Wednesday, May 19, 2010

Shifting Gears

To this day I can still hear my cranky old art professor's words ringing in my head from way back in 1986... "Class-- you need to wear as many hats as possible if you're gonna make it in this business!!! You can't draw one thing well and expect to make a living as an artist. Draw everything for everyone and you'll hit at least one out of the park!!" Now I loved this teacher so to me anything he said was gold. All I wanted to do was impress him artistically so I listened to his words of wisdom and when I opened my studio in 1987 I tried to draw as many styles and wear as many artists hats as possible. The varied work allowed me to pay my rent but I wasn't really finding my "niche" in the art community and I couldn't figure out why. Then came the early 90's and I started to advertise in Black Book, American Showcase, Picture Book, Etc. The art directors kept saying to me, "Scott, you need to showcase one style and one look only." This went against everything I'd been doing to date. I even went back and talked to my old professor to question this marketing dilemma and he said, "Baaah...They just want to sell more add space. Feature all your stuff." So I did and the result was I now realize I was simply confusing the art directors who looked at my work. Who was this Scott Nelson guy and what actual style does he do well? Inevitably they'd pass on me because the artist on the next page would showcase one style done well not 8 styles done mediocre. So over time I've learned to try and brand myself with one "me" style yet I still enjoy all the looks I do. So just for old time sakes and to honor the best art professor EVER__ the late Alex Gazonas... I'm going to feature two looks in this thread to really confuse my point. Bottom line, drawing is fun but when it comes to spending your marketing dollar...less is more. RIP Alex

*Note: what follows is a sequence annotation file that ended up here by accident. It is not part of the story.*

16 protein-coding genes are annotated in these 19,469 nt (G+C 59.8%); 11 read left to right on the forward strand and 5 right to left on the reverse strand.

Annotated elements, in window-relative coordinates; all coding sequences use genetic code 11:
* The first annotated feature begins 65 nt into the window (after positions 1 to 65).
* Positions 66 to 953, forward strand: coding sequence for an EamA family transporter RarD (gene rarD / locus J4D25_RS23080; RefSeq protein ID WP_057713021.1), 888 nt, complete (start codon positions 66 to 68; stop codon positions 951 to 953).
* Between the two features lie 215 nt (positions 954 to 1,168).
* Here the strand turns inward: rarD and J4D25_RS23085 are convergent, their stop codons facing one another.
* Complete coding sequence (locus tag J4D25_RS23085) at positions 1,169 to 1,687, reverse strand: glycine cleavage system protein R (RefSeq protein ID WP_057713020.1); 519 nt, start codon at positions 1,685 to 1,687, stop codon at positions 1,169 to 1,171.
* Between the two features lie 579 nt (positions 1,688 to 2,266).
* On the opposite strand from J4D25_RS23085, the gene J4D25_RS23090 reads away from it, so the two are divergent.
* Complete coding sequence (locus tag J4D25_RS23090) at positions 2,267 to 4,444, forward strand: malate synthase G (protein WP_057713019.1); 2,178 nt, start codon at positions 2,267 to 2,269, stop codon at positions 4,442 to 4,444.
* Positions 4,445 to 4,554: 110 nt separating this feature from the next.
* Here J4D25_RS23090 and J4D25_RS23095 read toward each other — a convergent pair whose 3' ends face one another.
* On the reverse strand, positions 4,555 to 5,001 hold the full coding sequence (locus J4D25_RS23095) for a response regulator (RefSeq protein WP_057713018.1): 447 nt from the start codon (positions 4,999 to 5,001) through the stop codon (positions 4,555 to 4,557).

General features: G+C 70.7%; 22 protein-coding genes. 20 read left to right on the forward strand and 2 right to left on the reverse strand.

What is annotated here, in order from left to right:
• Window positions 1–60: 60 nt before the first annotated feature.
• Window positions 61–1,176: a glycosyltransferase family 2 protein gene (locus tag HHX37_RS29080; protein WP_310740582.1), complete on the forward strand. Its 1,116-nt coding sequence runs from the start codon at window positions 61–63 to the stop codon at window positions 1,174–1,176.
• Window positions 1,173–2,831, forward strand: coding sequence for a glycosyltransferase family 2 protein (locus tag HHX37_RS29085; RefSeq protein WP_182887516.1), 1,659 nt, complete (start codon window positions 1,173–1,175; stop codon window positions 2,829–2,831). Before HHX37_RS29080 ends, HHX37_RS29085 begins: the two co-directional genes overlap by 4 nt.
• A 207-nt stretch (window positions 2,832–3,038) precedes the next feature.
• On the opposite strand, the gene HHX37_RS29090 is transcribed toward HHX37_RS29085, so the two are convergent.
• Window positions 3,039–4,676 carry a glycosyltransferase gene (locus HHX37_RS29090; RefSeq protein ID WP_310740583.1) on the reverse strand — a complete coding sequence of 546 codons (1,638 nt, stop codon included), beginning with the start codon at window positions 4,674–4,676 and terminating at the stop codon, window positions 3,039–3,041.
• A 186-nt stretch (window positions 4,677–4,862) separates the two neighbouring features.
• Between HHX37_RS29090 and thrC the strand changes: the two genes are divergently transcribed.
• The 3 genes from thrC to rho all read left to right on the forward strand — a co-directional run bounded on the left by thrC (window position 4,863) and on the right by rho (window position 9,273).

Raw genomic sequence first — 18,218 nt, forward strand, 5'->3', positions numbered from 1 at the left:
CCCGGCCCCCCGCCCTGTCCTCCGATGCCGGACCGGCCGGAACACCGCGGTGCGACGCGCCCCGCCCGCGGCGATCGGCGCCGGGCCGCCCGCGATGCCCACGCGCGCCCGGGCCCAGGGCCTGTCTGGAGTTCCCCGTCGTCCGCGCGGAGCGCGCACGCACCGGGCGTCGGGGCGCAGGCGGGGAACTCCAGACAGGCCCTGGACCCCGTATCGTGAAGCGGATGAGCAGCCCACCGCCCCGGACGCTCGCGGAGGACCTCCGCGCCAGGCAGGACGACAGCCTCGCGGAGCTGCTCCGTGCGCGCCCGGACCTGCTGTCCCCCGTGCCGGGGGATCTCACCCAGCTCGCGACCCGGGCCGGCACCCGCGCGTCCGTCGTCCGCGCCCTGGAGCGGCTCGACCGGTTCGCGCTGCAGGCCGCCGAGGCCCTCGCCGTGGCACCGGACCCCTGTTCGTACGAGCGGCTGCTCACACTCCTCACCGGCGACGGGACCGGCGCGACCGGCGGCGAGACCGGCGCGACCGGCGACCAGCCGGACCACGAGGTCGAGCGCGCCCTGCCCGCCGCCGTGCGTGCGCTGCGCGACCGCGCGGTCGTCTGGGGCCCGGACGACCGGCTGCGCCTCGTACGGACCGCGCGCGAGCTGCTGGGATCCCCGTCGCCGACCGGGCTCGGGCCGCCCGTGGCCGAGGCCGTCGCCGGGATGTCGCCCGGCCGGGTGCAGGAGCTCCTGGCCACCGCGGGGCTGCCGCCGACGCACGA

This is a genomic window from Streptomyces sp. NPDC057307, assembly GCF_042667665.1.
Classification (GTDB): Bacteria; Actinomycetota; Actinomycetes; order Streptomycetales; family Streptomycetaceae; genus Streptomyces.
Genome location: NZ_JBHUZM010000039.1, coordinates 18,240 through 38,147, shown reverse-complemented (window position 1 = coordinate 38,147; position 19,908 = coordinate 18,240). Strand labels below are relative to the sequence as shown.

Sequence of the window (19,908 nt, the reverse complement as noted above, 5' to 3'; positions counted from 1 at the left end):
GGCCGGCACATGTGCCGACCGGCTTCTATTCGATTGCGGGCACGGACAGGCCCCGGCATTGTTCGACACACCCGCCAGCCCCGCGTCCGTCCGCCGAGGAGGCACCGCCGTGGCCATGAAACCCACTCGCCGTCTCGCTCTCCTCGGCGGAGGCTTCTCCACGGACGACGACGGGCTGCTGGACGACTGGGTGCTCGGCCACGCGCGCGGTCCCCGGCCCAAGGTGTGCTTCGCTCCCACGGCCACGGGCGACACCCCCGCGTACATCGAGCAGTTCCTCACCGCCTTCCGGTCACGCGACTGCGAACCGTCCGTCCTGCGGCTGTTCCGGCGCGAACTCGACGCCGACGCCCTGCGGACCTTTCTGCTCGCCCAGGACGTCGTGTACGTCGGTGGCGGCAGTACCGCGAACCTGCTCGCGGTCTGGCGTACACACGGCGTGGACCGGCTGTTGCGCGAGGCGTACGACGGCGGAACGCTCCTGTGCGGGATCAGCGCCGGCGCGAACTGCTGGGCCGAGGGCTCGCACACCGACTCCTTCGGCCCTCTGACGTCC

1 comment:

Ginger*:) said...

Your work is exciting, enjoyable and varied. It is great to have more than one style, (but not too many) and to be able to use them when needed. They become kind of a tool box for your reference.

On the other hand it is wise to limit your offerings to art directors to one or two styles that capture your best work.

It is sad to see that we are at the point where when we honor our former professors it has to be done after they have passed on.

I would add my professors here:
Roy Lichtenstien, George Segal, Robert Bradshaw...
how sad I was to see that they were no longer here creating and inspiring todays students and innovative artists.